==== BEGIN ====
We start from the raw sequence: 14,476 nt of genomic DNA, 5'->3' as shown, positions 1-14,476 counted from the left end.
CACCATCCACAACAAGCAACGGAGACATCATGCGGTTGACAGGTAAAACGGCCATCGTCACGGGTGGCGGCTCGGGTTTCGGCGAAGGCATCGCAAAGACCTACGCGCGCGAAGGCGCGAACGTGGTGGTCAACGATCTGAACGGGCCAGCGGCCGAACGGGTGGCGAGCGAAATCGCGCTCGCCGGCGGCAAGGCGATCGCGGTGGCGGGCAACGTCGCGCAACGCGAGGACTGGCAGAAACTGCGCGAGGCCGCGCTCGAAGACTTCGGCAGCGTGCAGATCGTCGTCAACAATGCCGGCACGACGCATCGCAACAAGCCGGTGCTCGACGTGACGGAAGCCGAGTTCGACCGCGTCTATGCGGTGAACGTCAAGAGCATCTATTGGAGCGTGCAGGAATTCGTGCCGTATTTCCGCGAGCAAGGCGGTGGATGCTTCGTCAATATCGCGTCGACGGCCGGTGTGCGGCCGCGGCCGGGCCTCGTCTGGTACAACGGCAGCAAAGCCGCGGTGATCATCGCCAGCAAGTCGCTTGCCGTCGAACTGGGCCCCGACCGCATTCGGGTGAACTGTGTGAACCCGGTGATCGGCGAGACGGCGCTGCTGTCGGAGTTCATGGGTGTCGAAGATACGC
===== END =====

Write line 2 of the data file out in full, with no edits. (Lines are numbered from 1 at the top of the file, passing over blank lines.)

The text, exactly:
CACCATCCACAACAAGCAACGGAGACATCATGCGGTTGACAGGTAAAACGGCCATCGTCACGGGTGGCGGCTCGGGTTTCGGCGAAGGCATCGCAAAGACCTACGCGCGCGAAGGCGCGAACGTGGTGGTCAACGATCTGAACGGGCCAGCGGCCGAACGGGTGGCGAGCGAAATCGCGCTCGCCGGCGGCAAGGCGATCGCGGTGGCGGGCAACGTCGCGCAACGCGAGGACTGGCAGAAACTGCGCGAGGCCGCGCTCGAAGACTTCGGCAGCGTGCAGATCGTCGTCAACAATGCCGGCACGACGCATCGCAACAAGCCGGTGCTCGACGTGACGGAAGCCGAGTTCGACCGCGTCTATGCGGTGAACGTCAAGAGCATCTATTGGAGCGTGCAGGAATTCGTGCCGTATTTCCGCGAGCAAGGCGGTGGATGCTTCGTCAATATCGCGTCGACGGCCGGTGTGCGGCCGCGGCCGGGCCTCGTCTGGTACAACGGCAGCAAAGCCGCGGTGATCATCGCCAGCAAGTCGCTTGCCGTCGAACTGGGCCCCGACCGCATTCGGGTGAACTGTGTGAACCCGGTGATCGGCGAGACGGCGCTGCTGTCGGAGTTCATGGGTGTCGAAGATACGC